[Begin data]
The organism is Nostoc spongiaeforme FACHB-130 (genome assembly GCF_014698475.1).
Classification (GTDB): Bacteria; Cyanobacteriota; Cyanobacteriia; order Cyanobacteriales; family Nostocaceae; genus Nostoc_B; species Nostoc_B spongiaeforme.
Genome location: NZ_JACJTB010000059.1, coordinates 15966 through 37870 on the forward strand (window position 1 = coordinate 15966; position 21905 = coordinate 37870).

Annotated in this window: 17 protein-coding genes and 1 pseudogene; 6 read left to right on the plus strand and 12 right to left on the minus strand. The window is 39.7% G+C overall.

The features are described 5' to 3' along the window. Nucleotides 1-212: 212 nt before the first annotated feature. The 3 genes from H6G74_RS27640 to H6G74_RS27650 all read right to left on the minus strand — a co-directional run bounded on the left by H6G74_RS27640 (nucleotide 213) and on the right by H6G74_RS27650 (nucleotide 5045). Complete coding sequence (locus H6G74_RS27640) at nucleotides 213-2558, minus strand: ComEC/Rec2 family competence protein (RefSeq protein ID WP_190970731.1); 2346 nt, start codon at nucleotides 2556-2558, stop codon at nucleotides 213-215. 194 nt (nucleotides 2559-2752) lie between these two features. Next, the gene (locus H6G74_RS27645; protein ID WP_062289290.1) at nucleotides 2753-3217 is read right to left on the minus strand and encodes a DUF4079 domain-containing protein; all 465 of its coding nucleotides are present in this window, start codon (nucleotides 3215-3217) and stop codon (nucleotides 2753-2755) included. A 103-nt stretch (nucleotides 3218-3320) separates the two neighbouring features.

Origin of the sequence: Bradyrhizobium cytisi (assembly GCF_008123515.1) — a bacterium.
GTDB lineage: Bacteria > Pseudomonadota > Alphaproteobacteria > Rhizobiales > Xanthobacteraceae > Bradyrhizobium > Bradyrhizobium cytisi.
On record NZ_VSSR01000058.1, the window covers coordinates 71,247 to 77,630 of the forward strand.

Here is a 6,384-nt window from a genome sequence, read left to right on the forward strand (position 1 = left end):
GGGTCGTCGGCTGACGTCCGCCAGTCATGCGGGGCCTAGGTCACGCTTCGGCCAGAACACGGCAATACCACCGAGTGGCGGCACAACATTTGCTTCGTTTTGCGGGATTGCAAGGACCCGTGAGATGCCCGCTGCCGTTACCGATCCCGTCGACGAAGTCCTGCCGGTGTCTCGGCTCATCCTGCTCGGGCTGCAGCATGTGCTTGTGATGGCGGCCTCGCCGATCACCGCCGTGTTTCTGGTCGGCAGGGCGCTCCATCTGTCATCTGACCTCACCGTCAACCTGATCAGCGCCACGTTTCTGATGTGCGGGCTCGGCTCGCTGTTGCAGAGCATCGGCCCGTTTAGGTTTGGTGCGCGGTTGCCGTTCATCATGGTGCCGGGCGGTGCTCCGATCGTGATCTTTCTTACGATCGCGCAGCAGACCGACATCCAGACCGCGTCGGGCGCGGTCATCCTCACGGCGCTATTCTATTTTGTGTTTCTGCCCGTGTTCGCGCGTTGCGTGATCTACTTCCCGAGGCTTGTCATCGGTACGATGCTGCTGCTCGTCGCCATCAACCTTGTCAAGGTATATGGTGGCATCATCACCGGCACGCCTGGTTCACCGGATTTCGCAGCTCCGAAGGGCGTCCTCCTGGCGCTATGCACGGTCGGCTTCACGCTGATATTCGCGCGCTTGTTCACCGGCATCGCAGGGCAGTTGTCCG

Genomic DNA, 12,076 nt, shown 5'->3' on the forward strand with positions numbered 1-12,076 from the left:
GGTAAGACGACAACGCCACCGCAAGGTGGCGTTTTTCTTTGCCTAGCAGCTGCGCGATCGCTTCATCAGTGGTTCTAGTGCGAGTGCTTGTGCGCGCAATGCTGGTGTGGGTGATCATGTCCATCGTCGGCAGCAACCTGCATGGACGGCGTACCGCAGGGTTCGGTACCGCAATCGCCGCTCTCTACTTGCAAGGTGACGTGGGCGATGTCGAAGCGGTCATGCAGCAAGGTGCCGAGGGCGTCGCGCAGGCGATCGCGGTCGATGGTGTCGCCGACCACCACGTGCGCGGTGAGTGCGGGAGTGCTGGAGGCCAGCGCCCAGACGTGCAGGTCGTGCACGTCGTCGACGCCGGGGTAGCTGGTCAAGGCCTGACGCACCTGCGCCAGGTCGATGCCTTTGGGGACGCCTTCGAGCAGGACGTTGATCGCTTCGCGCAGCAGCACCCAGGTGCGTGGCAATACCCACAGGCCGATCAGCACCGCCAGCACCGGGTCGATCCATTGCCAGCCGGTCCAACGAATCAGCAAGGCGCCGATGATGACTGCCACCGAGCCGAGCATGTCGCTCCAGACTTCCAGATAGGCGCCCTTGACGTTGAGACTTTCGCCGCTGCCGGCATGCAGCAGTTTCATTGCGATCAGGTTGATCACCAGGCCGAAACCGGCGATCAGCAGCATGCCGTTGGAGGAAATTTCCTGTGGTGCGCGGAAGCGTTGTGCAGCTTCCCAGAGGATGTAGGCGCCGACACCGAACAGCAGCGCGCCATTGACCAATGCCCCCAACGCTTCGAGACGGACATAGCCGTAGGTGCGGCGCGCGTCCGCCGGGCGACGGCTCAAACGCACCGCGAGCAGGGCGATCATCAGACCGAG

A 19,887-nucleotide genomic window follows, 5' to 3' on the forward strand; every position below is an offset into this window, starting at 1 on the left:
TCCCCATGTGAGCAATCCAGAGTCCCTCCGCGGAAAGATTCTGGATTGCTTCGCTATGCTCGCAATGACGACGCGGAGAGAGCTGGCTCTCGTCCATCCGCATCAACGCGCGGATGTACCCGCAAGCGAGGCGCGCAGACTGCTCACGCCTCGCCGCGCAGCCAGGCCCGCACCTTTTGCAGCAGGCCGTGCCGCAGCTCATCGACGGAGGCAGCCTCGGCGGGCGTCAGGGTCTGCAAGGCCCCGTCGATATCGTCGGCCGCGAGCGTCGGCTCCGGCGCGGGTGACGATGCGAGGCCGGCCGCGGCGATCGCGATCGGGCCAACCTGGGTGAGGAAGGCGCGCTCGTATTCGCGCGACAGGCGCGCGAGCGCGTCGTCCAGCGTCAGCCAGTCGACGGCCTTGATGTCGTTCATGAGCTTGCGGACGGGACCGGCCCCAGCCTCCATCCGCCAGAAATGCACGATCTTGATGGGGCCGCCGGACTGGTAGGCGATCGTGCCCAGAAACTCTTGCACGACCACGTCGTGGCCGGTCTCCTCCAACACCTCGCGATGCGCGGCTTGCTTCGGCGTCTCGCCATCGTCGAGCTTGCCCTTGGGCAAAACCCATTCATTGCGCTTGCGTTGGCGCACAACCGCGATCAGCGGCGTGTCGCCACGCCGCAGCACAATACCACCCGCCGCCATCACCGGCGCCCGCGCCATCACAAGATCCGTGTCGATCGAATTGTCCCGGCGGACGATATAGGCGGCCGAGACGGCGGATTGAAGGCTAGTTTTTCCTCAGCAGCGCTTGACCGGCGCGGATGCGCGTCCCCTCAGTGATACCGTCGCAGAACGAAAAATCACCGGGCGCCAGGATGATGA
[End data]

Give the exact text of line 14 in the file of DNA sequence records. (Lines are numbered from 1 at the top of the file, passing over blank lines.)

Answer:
TCCCCATGTGAGCAATCCAGAGTCCCTCCGCGGAAAGATTCTGGATTGCTTCGCTATGCTCGCAATGACGACGCGGAGAGAGCTGGCTCTCGTCCATCCGCATCAACGCGCGGATGTACCCGCAAGCGAGGCGCGCAGACTGCTCACGCCTCGCCGCGCAGCCAGGCCCGCACCTTTTGCAGCAGGCCGTGCCGCAGCTCATCGACGGAGGCAGCCTCGGCGGGCGTCAGGGTCTGCAAGGCCCCGTCGATATCGTCGGCCGCGAGCGTCGGCTCCGGCGCGGGTGACGATGCGAGGCCGGCCGCGGCGATCGCGATCGGGCCAACCTGGGTGAGGAAGGCGCGCTCGTATTCGCGCGACAGGCGCGCGAGCGCGTCGTCCAGCGTCAGCCAGTCGACGGCCTTGATGTCGTTCATGAGCTTGCGGACGGGACCGGCCCCAGCCTCCATCCGCCAGAAATGCACGATCTTGATGGGGCCGCCGGACTGGTAGGCGATCGTGCCCAGAAACTCTTGCACGACCACGTCGTGGCCGGTCTCCTCCAACACCTCGCGATGCGCGGCTTGCTTCGGCGTCTCGCCATCGTCGAGCTTGCCCTTGGGCAAAACCCATTCATTGCGCTTGCGTTGGCGCACAACCGCGATCAGCGGCGTGTCGCCACGCCGCAGCACAATACCACCCGCCGCCATCACCGGCGCCCGCGCCATCACAAGATCCGTGTCGATCGAATTGTCCCGGCGGACGATATAGGCGGCCGAGACGGCGGATTGAAGGCTAGTTTTTCCTCAGCAGCGCTTGACCGGCGCGGATGCGCGTCCCCTCAGTGATACCGTCGCAGAACGAAAAATCACCGGGCGCCAGGATGATGA